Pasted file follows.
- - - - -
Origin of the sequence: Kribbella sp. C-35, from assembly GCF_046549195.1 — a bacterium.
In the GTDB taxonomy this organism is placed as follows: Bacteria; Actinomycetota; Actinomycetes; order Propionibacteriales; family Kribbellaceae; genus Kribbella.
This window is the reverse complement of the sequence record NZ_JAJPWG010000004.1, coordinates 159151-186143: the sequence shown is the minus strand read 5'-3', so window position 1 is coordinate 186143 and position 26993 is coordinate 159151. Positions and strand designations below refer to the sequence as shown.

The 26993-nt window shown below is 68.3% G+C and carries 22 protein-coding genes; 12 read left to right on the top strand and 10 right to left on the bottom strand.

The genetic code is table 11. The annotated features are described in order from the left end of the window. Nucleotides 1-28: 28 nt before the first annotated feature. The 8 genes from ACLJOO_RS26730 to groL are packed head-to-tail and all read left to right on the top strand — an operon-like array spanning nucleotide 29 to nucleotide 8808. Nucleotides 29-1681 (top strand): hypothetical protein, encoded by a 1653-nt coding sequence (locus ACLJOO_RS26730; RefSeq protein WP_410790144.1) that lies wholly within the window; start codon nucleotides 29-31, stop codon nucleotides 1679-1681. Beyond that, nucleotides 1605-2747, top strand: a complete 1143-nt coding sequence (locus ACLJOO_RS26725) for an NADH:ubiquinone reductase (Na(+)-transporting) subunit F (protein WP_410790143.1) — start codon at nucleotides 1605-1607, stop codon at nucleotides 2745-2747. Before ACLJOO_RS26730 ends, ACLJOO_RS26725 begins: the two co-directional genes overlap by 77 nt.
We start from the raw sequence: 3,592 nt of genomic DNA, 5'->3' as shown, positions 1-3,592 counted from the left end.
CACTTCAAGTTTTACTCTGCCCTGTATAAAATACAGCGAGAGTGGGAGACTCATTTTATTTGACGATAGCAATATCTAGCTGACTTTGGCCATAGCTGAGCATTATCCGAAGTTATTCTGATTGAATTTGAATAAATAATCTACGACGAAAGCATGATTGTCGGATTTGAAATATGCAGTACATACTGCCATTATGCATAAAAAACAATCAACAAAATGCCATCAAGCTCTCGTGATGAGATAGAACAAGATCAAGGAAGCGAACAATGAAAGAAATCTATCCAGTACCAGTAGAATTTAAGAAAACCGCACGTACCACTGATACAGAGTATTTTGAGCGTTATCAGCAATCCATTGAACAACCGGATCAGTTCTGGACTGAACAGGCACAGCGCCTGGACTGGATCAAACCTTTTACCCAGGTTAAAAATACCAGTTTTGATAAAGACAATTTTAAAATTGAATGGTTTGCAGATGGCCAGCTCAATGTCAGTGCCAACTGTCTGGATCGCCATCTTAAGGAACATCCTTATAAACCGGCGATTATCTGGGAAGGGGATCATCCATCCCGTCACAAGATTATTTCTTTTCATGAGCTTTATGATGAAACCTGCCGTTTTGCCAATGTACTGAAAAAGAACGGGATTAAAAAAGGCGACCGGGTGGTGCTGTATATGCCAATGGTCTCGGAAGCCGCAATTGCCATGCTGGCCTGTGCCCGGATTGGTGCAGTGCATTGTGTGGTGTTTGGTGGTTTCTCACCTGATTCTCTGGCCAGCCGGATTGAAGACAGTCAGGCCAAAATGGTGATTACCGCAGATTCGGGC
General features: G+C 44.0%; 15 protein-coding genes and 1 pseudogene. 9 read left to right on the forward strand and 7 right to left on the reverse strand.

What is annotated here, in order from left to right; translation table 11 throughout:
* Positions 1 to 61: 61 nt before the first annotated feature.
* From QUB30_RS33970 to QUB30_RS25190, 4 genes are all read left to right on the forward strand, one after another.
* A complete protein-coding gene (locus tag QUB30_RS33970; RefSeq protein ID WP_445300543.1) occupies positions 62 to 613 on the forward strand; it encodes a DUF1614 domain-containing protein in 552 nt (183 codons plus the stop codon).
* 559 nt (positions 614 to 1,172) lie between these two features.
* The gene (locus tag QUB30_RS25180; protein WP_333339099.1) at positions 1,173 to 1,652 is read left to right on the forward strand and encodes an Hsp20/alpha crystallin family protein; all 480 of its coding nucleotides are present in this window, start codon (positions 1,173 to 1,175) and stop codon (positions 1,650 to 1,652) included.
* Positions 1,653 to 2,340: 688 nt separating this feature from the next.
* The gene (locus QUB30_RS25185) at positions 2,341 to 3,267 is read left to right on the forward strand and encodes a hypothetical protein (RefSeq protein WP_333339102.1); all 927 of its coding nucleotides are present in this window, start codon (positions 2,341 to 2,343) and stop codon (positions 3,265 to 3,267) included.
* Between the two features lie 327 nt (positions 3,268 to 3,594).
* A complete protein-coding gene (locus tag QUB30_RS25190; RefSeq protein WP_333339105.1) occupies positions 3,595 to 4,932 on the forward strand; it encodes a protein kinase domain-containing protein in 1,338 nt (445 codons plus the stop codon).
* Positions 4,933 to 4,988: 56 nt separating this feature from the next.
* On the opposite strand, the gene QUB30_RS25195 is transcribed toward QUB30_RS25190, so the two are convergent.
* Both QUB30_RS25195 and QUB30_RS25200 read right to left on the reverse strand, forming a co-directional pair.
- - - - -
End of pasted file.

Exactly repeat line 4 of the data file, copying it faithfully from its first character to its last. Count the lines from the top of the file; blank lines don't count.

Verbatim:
The 26993-nt window shown below is 68.3% G+C and carries 22 protein-coding genes; 12 read left to right on the top strand and 10 right to left on the bottom strand.